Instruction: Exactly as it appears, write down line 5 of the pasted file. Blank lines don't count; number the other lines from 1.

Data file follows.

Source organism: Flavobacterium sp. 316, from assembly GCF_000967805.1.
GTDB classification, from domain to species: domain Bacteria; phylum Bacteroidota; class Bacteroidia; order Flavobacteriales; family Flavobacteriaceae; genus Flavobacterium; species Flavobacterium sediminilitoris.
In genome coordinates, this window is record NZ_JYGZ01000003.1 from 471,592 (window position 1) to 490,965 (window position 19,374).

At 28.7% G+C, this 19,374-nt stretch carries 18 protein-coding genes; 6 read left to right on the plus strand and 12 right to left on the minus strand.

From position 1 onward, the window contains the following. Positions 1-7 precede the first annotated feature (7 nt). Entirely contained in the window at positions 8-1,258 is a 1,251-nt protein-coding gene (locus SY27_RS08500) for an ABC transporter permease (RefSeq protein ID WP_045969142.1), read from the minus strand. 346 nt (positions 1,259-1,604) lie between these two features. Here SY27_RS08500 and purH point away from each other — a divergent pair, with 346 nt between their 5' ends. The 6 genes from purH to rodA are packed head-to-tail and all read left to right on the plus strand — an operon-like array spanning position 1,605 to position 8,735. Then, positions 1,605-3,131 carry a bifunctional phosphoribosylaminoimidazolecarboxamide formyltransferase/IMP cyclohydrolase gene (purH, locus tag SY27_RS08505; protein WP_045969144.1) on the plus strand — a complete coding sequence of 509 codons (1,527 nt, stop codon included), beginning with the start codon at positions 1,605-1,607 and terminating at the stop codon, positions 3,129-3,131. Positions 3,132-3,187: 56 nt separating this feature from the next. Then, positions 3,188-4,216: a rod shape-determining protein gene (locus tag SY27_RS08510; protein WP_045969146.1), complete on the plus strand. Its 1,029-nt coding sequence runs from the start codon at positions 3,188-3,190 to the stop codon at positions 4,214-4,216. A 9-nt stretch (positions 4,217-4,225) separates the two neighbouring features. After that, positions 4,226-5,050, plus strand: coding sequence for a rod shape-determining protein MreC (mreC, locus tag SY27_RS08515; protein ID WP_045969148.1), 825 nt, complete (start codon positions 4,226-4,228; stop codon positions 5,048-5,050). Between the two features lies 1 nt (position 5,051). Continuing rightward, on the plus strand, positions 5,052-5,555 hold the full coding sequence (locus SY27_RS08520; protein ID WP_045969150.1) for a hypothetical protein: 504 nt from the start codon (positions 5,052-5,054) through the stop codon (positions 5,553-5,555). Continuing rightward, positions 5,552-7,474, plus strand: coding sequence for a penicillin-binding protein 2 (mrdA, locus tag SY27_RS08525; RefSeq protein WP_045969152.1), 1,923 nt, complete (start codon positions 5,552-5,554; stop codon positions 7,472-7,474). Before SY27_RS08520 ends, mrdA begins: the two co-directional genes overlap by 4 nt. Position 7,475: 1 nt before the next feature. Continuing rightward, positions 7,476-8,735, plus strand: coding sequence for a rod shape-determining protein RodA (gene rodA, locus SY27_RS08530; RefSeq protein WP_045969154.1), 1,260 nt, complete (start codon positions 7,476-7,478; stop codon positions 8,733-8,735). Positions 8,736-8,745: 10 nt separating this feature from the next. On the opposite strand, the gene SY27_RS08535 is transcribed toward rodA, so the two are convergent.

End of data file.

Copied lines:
From position 1 onward, the window contains the following. Positions 1-7 precede the first annotated feature (7 nt). Entirely contained in the window at positions 8-1,258 is a 1,251-nt protein-coding gene (locus SY27_RS08500) for an ABC transporter permease (RefSeq protein ID WP_045969142.1), read from the minus strand. 346 nt (positions 1,259-1,604) lie between these two features. Here SY27_RS08500 and purH point away from each other — a divergent pair, with 346 nt between their 5' ends. The 6 genes from purH to rodA are packed head-to-tail and all read left to right on the plus strand — an operon-like array spanning position 1,605 to position 8,735. Then, positions 1,605-3,131 carry a bifunctional phosphoribosylaminoimidazolecarboxamide formyltransferase/IMP cyclohydrolase gene (purH, locus tag SY27_RS08505; protein WP_045969144.1) on the plus strand — a complete coding sequence of 509 codons (1,527 nt, stop codon included), beginning with the start codon at positions 1,605-1,607 and terminating at the stop codon, positions 3,129-3,131. Positions 3,132-3,187: 56 nt separating this feature from the next. Then, positions 3,188-4,216: a rod shape-determining protein gene (locus tag SY27_RS08510; protein WP_045969146.1), complete on the plus strand. Its 1,029-nt coding sequence runs from the start codon at positions 3,188-3,190 to the stop codon at positions 4,214-4,216. A 9-nt stretch (positions 4,217-4,225) separates the two neighbouring features. After that, positions 4,226-5,050, plus strand: coding sequence for a rod shape-determining protein MreC (mreC, locus tag SY27_RS08515; protein ID WP_045969148.1), 825 nt, complete (start codon positions 4,226-4,228; stop codon positions 5,048-5,050). Between the two features lies 1 nt (position 5,051). Continuing rightward, on the plus strand, positions 5,052-5,555 hold the full coding sequence (locus SY27_RS08520; protein ID WP_045969150.1) for a hypothetical protein: 504 nt from the start codon (positions 5,052-5,054) through the stop codon (positions 5,553-5,555). Continuing rightward, positions 5,552-7,474, plus strand: coding sequence for a penicillin-binding protein 2 (mrdA, locus tag SY27_RS08525; RefSeq protein WP_045969152.1), 1,923 nt, complete (start codon positions 5,552-5,554; stop codon positions 7,472-7,474). Before SY27_RS08520 ends, mrdA begins: the two co-directional genes overlap by 4 nt. Position 7,475: 1 nt before the next feature. Continuing rightward, positions 7,476-8,735, plus strand: coding sequence for a rod shape-determining protein RodA (gene rodA, locus SY27_RS08530; RefSeq protein WP_045969154.1), 1,260 nt, complete (start codon positions 7,476-7,478; stop codon positions 8,733-8,735). Positions 8,736-8,745: 10 nt separating this feature from the next. On the opposite strand, the gene SY27_RS08535 is transcribed toward rodA, so the two are convergent.